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Peanut butter-covered proto-punk, actor, drug-addled mental patient, rock’n’roll survivor, insurance salesman: Iggy Pop has been a lot of things. Never before, however, has he presented himself as a smooth French jazz singer, but, to some extent, that’s what he does on latest LP, Préliminaires. If this may seem an unlikely course of action, memories of his last record The Weirdness (made with the reformed Stooges) may suggest it’s not an entirely unwise one. That album was a sorry blemish on the back-catalogue of one of the finest bands in rock – where the man born James Osterberg had preserved his lithe physique, the music had become hideously flabby, retaining little of the raw power of youth. Here, at least, we shouldn’t be reminded too much of better works from the past, and Pop could get back to demolishing his own good name without diminishing the reputations of long-dead colleagues.
Préliminaires came about after Pop was approached to soundtrack a documentary about French author Michel Houellebecq’s attempts to film his novel The Possibility Of An Island. It can be seen as a companion to the novel, pocketing themes and sometimes whole chunks of text from Houellebecq’s work, and combining them with a distinctly American take on continental cool.
The album opens with a cover of Joseph Kosma and Jacques Prévert’s classic torch song ‘Les Feuilles Mortes’, better known over here in Johnny Mercer’s English translation, ‘Autumn Leaves’. This is a song that has been ripped apart and refigured by everyone from Miles Davis and Chet Baker to Diamanda Galas and Coldcut, but Iggy decides to play it pretty straight. Okay, so there are a few tasteful electro pulses here and there, but it’s not that far from Yves Montand’s original 1946 recording. Appalling French pronunciation aside, it’s hard to see what Iggy thought his rendering would add to the literally hundreds of recordings of the song already available. The fact he chooses to reprise it at the end of the album, with some added sax and a longer title – ‘Les Feuilles Mortes (Marc’s Theme)’ – is an early indication of the dearth of ideas on offer here.
Things improve considerably with ‘I Want To Go To The Beach’, an honest and surprisingly touching meditation on the loneliness of fame (sample lyric: “You can convince the world/That you’re some kind of superstar/When an asshole is what you are/But that’s alright”). Better still is ‘King Of The Dogs’, a slapdash slice of New Orleans jazz with Iggy drawling all over the genre’s typically wayward brass in a strangely satisfying manner. The lyric, written from the perspective of Iggy’s favourite character from Houellebecq’s novel, a dog named Fox, has Pop, still most famed for that Stooges song, declaring himself king of the dogs.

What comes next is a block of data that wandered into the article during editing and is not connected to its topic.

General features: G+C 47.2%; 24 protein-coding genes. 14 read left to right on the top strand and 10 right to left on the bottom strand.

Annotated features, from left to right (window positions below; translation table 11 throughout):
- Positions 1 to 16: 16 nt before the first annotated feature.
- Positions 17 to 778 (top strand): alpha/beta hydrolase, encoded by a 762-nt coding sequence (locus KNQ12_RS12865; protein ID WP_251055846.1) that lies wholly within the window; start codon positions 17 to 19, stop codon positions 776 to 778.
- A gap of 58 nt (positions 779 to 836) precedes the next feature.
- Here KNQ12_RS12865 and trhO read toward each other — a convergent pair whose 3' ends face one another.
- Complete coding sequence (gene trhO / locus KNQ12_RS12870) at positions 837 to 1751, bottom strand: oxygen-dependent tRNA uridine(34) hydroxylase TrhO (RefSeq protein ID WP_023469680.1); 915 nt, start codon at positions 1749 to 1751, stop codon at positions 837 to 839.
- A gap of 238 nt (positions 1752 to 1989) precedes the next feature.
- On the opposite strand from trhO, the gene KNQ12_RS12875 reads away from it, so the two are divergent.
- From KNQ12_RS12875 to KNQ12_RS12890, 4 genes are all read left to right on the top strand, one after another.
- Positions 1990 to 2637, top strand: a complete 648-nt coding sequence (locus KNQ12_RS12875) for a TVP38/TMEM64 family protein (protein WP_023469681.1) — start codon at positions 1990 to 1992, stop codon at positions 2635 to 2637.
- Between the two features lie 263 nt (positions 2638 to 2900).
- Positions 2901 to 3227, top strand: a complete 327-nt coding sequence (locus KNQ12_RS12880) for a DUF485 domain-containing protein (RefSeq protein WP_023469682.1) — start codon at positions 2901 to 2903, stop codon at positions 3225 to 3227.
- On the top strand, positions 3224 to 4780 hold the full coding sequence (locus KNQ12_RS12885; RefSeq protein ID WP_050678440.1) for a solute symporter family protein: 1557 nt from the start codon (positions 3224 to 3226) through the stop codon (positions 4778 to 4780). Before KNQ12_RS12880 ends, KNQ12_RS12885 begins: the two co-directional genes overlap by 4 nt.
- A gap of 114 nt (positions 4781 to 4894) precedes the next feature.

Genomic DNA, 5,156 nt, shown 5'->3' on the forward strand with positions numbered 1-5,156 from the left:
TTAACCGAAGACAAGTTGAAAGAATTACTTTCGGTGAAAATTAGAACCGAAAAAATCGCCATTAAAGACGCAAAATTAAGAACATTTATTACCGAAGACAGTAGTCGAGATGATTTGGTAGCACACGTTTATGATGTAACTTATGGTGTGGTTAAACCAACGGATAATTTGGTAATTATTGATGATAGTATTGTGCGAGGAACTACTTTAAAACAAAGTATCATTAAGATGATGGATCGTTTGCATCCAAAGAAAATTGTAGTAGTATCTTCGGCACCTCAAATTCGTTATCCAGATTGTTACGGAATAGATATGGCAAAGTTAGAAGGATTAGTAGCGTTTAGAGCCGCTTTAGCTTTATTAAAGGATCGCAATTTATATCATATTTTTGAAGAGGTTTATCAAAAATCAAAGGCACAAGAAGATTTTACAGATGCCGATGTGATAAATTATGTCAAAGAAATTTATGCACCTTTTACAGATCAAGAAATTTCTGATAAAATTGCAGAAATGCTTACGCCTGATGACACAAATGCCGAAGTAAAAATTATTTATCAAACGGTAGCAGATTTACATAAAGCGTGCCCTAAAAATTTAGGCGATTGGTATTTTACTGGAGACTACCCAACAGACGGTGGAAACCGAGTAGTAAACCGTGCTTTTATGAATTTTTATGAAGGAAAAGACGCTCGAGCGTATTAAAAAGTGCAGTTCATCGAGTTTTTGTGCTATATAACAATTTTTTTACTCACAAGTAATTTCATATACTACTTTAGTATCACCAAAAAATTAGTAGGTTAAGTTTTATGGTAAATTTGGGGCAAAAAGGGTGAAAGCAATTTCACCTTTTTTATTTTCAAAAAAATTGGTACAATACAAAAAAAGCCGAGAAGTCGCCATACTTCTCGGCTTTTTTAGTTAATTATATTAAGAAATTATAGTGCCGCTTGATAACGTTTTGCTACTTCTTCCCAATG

It’s pretty much downhill from there though, with too much of what follows tastefully forgettable. The New Orleans jazz influence never resurfaces, with a soundscape sheen instead coming to the fore. This may be a more suitable album for a man of Iggy’s age to put out than his last, but that doesn’t make it a better one. Indeed the idea of an inoffensive Iggy Pop album seems itself almost offensive. ‘Je Sais Que Tu Sais’ features a dull, driving build-up of guitar and percussion textures alongside a whispered French female vocal. The fact it too is later reprised (in an English language version as ‘She’s A Business’) is unforgivable, even if it can be blamed on the record’s soundtrack roots.
And in case you’d forgotten just how big and dumb Pop’s lyrics on The Weirdness were, ‘Party Time’ revisits the retardation: “It’s party time/And I smell slime/Stupid people/Make me evil/Dicks and asses/Cocktail glasses”. The fact the song plays out with an entirely unironic funky slap bass says it all really.
Given the recent demise of best friend and fellow Stooge Ron Asheton, we can draw some interest from the preoccupation with death that pervades the album. ‘He’s Dead/She’s Alive’ is a raw blues number carried off with a certain aplomb, whilst the otherwise mundane ‘Spanish Coast’ centres on the line “Die, die, die on the Spanish coast”. In the context of Asheton’s death, ‘Nice To Be Dead’, comes across as genuinely chilling, especially seeing as it’s the track that comes closest - i.e. not that close - to rocking out like The Stooges. The truth is a little less daring however, with all the songs predating Pop’s sad loss. The theme is entirely Houellebecq’s.
Of the remainder of the album ‘A Machine For Loving’ is perhaps the most interesting piece of work. Pop speaks Houellebecq’s words – the story of a dog that dies, only to be replaced by a clone - over a dense, dusty Western soundscape. The interesting part is Houellebecq’s contribution though, not Iggy’s, and, like most spoken-word tracks, it’s hard to imagine wanting to revisit it.
Préliminaires - literally 'preliminaries' - is a French term meaning 'foreplay', and sure enough the album never really gets going. After this gentle respite, we can probably rest assured that, come the next LP, Iggy will be back in full flow, spunking all over his hard won reputation once again.
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